May 23 06 3:54 PM

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Article Summary:
Compiling - the "why"s and 'Wherefore"s, Machine/Assembly and higher-level languages

Machine Language:
Machine language is the computers native tongue, and it's written as a series of digital numbers. This makes it very difficult for us humans – more used to the decimal number system - to even get started with machine language.

For instance, a bit is the smallest unit recognized by a computer, it is the basic building block of every other computer language and represents the single on/off or 0/1 state. There are 8 bits to a byte, so, using binary numbers, any one of 255 states can be represented in a byte.

Now it’s possible to manipulate all these binary numbers so that the computer actually does something, but, although this is extremely fast in execution, coding in machine language is also extremely time-consuming.

To speed up the coding process, libraries of the series of numbers that are known to do things in machine language have been created, for example, the 6502 machine language has 56 instructions (commands) that are readily available for use.

Assembly Language:
To speed up the actual coding process even further, the next logical step is to create an interface that allows us to type in logical operators or expressions as NAMES that can then be interpreted and translated into the appropriate machine language numbers for the machine to act on. This is assembly language, for which an assembler is required.

Higher-Level Languages:
Programs written in higher-level languages such as C, Fortran, Pascal, VB, VBA, etc. are translated into either assembly language or machine language by what is called a “compiler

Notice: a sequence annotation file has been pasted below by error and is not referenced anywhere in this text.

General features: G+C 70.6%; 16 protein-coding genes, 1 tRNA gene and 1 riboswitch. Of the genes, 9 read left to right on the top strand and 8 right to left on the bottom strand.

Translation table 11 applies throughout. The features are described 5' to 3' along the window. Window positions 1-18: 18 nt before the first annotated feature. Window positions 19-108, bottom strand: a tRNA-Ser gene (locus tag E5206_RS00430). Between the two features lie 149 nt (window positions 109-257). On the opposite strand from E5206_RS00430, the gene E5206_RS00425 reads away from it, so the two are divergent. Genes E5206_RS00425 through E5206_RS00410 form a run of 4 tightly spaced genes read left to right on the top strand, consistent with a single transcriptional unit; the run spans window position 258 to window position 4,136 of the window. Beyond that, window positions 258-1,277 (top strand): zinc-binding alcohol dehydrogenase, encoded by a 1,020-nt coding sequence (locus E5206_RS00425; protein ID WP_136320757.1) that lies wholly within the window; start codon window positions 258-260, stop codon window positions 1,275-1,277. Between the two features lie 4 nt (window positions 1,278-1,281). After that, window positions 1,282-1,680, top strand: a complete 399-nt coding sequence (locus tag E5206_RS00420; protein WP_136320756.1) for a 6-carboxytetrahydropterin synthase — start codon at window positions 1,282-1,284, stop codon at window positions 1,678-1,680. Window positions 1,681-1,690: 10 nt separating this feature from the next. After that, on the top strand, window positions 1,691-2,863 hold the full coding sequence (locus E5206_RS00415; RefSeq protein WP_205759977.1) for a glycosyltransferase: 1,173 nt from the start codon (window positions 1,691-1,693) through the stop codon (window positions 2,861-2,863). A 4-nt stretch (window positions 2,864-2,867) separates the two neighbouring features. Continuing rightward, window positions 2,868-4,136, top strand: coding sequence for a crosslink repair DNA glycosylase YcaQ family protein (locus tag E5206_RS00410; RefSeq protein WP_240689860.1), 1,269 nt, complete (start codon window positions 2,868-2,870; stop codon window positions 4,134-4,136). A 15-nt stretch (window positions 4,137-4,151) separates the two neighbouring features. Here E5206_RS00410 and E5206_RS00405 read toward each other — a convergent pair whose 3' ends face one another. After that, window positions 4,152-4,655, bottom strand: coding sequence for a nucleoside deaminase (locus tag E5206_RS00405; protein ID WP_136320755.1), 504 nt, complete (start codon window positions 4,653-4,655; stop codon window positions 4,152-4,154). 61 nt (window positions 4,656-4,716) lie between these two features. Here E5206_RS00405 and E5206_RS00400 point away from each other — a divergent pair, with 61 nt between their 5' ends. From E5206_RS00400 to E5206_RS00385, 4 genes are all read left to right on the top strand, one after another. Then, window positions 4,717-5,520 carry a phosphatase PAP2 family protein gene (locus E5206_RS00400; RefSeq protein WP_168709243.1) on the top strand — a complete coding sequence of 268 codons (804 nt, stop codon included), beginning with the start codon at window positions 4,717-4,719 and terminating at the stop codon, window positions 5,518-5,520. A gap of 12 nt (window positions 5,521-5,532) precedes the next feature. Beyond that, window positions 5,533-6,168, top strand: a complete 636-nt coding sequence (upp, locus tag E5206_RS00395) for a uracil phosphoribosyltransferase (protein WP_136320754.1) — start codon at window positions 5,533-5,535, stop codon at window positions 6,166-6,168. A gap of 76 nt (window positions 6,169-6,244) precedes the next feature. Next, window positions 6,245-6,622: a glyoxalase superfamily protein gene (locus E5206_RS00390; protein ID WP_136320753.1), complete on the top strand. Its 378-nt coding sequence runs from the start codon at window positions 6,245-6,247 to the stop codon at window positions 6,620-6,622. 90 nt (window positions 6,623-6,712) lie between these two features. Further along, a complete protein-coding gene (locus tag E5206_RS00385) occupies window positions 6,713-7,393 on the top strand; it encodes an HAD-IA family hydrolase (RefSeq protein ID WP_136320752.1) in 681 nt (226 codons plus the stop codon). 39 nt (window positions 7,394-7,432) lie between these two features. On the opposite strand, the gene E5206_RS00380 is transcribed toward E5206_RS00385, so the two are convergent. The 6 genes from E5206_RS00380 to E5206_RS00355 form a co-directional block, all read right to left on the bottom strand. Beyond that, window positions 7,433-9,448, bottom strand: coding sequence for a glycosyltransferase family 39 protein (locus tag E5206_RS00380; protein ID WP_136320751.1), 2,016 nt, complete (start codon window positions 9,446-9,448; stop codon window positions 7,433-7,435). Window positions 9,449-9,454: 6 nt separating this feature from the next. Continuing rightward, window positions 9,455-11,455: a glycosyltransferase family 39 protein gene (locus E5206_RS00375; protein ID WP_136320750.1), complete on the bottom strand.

A compiler does a little more than merely translate. Before translation, the compiler first analyzes and checks the entire code procedure to see if it’s at all executable.

In this sense, a compiler differs from an interpreter (e.g. Javascript), which merely analyzes and executes each line of code in succession, without looking at the entire procedure.

The advantage of interpreters is that they can execute a program immediately, while compilers require some time before an executable program emerges. However, programs produced by compilers run much faster than the same programs executed by an interpreter

Every High-Level programming language (except strictly interpretive languages) comes with a compiler. In effect, the compiler is the language, because it defines which instructions are acceptable. (n.b. Any compiled programs that first access/require an assembly language program are then translated into machine language by the assembler program before execution).

Compiling in Excel (Or Any Other VBA Application)
In Excel - at the risk of over-simplifying – compiling is thus essentially a translation and checking process.

Before Excel can execute your code, It reads what you've written down for what you think you want it to do, it then reads your code as what IT thinks you want it to do.

If the codes' syntax etc. all check out ok and appears executable, Excel then writes your code down as what it thinks it can do in a form that it can more easily understand and translates this into code that any allied processes understand (usually written in C, C+, C++, Java, or other such languages) before it’s eventually sent down the line as machine language that is then acted upon...